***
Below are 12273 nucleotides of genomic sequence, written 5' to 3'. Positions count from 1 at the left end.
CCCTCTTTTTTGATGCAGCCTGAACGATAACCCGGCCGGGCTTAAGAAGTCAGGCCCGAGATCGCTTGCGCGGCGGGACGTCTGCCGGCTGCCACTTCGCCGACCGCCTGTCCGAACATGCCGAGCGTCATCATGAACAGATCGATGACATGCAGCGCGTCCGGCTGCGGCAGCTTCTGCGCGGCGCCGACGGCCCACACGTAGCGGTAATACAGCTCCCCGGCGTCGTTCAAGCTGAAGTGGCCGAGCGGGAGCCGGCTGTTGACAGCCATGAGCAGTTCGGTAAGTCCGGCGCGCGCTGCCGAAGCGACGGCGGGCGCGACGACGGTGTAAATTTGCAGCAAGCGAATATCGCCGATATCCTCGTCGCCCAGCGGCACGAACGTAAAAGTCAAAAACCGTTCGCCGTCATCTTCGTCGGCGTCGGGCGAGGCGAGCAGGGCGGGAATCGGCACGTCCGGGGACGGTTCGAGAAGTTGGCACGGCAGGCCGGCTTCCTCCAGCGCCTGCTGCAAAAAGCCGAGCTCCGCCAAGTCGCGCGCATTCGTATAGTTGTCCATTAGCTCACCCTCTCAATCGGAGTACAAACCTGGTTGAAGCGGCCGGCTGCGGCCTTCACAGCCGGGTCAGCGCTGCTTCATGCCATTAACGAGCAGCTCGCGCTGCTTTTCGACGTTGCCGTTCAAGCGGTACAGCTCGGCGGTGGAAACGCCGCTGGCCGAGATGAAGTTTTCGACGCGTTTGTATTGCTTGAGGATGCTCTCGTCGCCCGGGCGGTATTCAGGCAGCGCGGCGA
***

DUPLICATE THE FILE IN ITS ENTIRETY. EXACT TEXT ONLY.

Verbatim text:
Below are 12273 nucleotides of genomic sequence, written 5' to 3'. Positions count from 1 at the left end.
CCCTCTTTTTTGATGCAGCCTGAACGATAACCCGGCCGGGCTTAAGAAGTCAGGCCCGAGATCGCTTGCGCGGCGGGACGTCTGCCGGCTGCCACTTCGCCGACCGCCTGTCCGAACATGCCGAGCGTCATCATGAACAGATCGATGACATGCAGCGCGTCCGGCTGCGGCAGCTTCTGCGCGGCGCCGACGGCCCACACGTAGCGGTAATACAGCTCCCCGGCGTCGTTCAAGCTGAAGTGGCCGAGCGGGAGCCGGCTGTTGACAGCCATGAGCAGTTCGGTAAGTCCGGCGCGCGCTGCCGAAGCGACGGCGGGCGCGACGACGGTGTAAATTTGCAGCAAGCGAATATCGCCGATATCCTCGTCGCCCAGCGGCACGAACGTAAAAGTCAAAAACCGTTCGCCGTCATCTTCGTCGGCGTCGGGCGAGGCGAGCAGGGCGGGAATCGGCACGTCCGGGGACGGTTCGAGAAGTTGGCACGGCAGGCCGGCTTCCTCCAGCGCCTGCTGCAAAAAGCCGAGCTCCGCCAAGTCGCGCGCATTCGTATAGTTGTCCATTAGCTCACCCTCTCAATCGGAGTACAAACCTGGTTGAAGCGGCCGGCTGCGGCCTTCACAGCCGGGTCAGCGCTGCTTCATGCCATTAACGAGCAGCTCGCGCTGCTTTTCGACGTTGCCGTTCAAGCGGTACAGCTCGGCGGTGGAAACGCCGCTGGCCGAGATGAAGTTTTCGACGCGTTTGTATTGCTTGAGGATGCTCTCGTCGCCCGGGCGGTATTCAGGCAGCGCGGCGA